Economists churn out endless forecasts for the eurozone and the euro,but in reality there crystal ball is no better than yours or mine? The bond markets are as jittery as an insomniac hearing noises in the night.No one really knows after the Greece and Ireland crisis,what will happen next?
Its no secret that at the birth of the euro,many in Brussels turned a blind eye to some dodgy national accounts that where held by Italy and Greece.The stampede to join the euro,and not be left out in the cold was enough to get you in.Everyone knew this at the time,and everyone put there fingers in there ears and whistled? Greece and Italy should really never have joined,but where desperate to get rid of the Lira and the Drachma.
The 2nd glaring mistake of the eurozone was when France fell foul of the 3% deficit rule;got a little slap on the wrists,but there was no penalty or fine towards Paris from the ECB in Strasbourg..So when this happened every other member of the eurozone realized it was a free for all.If France had broken the euro rules,then so can we? So in a relatively short time the eurozone 3% deficit rule widely became ridiculed by all. Don’t miss the gravy train,and everyone rushed to get onboard.The ECB in Strasbourg sat back and EU elite did nothing through indecision,which is what Brussels does best in a crisis?
Now the Brussels technocrats are talking tough about sovereign debts and banking supervision;but as usual all to late after the event.The so called PIIGS countries,mainly the Mediterranean eurozone countries are desperately trying to correct there deficits,and reduce there historical dependence on public sector spending.Some countries like Greece now seriously tackling there bloated public sector largesse under great pressure from the IMF and ECB;though Italy,Spain,and Portugal just doing enough to silence the critic’s,and tinkering around with just small reforms to there bloated numbers in there public sector.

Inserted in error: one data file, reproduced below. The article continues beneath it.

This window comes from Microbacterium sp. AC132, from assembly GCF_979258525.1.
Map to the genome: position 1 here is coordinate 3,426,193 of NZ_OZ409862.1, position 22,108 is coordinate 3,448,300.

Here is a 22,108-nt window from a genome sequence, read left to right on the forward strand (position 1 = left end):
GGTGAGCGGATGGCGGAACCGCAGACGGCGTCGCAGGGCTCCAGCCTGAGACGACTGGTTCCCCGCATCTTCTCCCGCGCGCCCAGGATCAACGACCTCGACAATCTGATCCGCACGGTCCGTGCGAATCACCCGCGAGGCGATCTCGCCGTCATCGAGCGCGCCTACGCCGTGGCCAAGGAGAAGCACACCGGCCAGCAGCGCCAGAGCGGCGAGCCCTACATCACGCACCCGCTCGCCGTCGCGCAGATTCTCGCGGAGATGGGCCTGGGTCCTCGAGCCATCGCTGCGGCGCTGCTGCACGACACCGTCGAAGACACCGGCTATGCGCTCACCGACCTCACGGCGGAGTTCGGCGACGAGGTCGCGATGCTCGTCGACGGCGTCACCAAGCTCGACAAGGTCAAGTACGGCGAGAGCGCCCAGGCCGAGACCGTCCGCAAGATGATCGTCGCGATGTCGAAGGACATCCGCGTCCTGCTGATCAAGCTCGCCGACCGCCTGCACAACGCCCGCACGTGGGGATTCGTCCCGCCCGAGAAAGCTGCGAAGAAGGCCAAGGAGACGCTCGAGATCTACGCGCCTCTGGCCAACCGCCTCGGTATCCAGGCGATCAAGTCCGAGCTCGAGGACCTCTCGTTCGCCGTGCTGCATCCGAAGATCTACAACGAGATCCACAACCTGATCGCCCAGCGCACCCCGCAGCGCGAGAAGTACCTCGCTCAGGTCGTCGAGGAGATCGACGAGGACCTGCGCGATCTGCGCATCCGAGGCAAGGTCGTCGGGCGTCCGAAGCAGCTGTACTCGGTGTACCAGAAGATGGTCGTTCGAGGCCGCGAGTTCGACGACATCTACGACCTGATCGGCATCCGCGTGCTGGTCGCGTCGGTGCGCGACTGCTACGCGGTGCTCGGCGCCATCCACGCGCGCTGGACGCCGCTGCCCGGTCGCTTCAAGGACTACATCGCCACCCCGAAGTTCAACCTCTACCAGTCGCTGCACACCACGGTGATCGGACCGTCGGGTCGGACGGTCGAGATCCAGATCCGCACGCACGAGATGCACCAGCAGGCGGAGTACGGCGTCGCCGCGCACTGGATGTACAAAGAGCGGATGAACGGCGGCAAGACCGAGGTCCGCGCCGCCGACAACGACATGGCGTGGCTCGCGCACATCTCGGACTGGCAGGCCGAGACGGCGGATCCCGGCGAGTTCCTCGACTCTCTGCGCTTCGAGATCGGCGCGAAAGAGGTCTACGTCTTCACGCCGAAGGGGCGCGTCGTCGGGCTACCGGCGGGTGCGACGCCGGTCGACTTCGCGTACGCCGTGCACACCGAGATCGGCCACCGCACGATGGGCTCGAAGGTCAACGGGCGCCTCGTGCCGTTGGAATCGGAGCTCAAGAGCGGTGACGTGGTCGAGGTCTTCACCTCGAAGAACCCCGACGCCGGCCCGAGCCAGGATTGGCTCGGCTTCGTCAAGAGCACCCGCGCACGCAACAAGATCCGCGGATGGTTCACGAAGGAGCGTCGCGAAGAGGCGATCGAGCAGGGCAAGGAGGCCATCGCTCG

There is talk and debate that there may even be a two way split in euroland,with Germany and the core northern countries striking out on there own to leave the sickly southern Mediterranean countries behind.For the euro to survive the southern EU countries have to revitalize there private sector and allow more free enterprize to grow.In short pull there economies back into real growth,and not just governments throwing mountains of cash at pet national projects.
Will the euro survive 2011? No one really knows,enough summits and conferences in Brussels,it’s now make or break time for the euro and the eurozone?